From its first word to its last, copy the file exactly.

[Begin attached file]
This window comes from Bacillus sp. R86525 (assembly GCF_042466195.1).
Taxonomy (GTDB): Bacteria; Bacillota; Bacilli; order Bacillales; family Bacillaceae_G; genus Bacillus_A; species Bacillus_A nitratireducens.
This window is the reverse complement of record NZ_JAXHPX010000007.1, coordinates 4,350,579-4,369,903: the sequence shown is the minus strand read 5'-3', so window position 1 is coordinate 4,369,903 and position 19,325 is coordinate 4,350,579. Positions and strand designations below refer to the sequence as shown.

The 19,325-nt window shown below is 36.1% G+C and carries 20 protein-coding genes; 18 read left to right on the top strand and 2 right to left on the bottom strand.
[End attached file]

This window comes from Bacillus sp. R86525 (assembly GCF_042466195.1).
Taxonomy (GTDB): Bacteria; Bacillota; Bacilli; order Bacillales; family Bacillaceae_G; genus Bacillus_A; species Bacillus_A nitratireducens.
This window is the reverse complement of record NZ_JAXHPX010000007.1, coordinates 4,350,579-4,369,903: the sequence shown is the minus strand read 5'-3', so window position 1 is coordinate 4,369,903 and position 19,325 is coordinate 4,350,579. Positions and strand designations below refer to the sequence as shown.

The 19,325-nt window shown below is 36.1% G+C and carries 20 protein-coding genes; 18 read left to right on the top strand and 2 right to left on the bottom strand.